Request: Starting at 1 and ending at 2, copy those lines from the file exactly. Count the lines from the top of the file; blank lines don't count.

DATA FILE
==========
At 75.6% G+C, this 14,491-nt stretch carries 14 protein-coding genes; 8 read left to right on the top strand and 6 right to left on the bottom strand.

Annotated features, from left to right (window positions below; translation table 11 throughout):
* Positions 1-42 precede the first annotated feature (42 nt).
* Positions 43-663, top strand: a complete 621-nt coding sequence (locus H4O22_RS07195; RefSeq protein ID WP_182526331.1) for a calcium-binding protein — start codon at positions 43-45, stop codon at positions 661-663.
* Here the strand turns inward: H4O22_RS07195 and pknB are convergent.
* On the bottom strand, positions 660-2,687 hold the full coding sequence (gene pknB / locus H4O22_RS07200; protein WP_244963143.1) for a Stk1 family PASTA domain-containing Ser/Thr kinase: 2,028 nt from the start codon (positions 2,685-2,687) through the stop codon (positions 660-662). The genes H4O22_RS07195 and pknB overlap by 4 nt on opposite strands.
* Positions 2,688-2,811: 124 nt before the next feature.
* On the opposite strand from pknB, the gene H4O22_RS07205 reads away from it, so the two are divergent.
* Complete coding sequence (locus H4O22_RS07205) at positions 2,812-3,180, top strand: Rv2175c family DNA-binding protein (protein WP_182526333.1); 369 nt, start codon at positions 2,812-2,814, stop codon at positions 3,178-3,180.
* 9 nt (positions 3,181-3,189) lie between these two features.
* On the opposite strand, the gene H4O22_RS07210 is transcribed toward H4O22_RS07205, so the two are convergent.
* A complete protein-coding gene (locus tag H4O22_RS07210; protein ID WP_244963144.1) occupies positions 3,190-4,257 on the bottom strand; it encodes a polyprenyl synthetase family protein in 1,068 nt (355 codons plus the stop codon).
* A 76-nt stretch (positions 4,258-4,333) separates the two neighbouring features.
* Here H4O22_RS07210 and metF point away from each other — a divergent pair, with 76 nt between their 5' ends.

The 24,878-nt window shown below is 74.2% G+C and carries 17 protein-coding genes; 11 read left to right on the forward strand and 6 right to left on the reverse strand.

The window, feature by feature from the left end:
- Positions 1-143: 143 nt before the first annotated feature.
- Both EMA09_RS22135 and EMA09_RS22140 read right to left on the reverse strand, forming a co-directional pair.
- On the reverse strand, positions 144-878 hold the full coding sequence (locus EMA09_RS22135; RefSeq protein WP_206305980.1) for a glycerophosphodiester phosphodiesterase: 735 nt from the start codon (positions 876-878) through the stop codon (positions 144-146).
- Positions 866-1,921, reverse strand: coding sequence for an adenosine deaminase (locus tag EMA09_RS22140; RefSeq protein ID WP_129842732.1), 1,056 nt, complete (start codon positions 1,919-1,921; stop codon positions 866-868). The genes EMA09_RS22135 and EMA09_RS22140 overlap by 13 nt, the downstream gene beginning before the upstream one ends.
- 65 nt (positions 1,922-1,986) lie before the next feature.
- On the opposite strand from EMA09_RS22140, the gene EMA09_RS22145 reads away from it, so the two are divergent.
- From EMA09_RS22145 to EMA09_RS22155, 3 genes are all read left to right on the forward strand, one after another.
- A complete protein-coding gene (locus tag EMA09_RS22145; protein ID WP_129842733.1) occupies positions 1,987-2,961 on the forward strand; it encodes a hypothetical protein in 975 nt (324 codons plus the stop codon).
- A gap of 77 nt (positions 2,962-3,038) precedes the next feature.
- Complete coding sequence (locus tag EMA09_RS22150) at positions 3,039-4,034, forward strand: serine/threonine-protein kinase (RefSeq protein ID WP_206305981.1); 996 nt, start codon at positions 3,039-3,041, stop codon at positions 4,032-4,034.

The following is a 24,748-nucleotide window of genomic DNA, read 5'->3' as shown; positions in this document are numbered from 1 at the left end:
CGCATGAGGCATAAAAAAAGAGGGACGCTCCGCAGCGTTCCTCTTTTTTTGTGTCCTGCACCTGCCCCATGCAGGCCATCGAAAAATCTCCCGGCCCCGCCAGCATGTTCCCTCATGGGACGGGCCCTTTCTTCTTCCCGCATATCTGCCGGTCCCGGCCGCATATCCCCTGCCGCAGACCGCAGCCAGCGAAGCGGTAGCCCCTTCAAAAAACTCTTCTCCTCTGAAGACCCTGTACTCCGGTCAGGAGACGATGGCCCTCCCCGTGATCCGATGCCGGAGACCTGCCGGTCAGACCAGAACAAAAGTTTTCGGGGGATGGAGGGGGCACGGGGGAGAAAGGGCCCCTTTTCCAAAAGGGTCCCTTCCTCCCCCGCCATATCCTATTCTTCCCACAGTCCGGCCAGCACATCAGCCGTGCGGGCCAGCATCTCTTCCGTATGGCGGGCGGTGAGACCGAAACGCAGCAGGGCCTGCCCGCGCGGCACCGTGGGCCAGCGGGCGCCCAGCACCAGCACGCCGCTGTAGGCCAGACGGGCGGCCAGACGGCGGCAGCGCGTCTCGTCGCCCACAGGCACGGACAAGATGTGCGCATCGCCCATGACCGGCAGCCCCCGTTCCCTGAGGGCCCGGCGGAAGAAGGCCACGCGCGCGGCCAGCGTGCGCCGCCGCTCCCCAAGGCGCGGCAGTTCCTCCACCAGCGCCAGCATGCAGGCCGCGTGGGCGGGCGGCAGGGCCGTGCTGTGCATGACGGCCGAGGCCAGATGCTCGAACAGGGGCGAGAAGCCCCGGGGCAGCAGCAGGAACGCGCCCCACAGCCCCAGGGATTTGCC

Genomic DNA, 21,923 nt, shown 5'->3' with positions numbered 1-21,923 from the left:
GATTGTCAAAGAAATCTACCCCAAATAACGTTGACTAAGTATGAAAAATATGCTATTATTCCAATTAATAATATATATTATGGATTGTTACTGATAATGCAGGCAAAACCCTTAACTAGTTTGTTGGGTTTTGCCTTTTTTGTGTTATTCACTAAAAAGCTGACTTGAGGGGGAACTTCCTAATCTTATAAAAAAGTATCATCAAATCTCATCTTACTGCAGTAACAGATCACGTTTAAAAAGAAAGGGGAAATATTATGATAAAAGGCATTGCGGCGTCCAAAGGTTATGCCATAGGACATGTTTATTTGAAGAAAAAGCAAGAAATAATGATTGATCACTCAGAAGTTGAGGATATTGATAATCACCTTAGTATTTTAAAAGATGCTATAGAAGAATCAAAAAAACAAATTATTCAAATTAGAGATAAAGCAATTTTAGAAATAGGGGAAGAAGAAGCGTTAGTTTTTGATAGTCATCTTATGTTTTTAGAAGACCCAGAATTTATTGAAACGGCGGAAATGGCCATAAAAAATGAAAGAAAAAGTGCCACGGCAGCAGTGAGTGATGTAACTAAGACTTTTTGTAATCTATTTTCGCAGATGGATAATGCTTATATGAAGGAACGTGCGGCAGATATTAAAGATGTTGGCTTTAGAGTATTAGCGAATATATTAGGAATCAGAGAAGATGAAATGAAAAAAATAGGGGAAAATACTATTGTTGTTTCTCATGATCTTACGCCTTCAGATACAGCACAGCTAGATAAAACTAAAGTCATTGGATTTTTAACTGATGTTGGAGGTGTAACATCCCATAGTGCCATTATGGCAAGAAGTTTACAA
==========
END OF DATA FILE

At 75.6% G+C, this 14,491-nt stretch carries 14 protein-coding genes; 8 read left to right on the top strand and 6 right to left on the bottom strand.

Annotated features, from left to right (window positions below; translation table 11 throughout):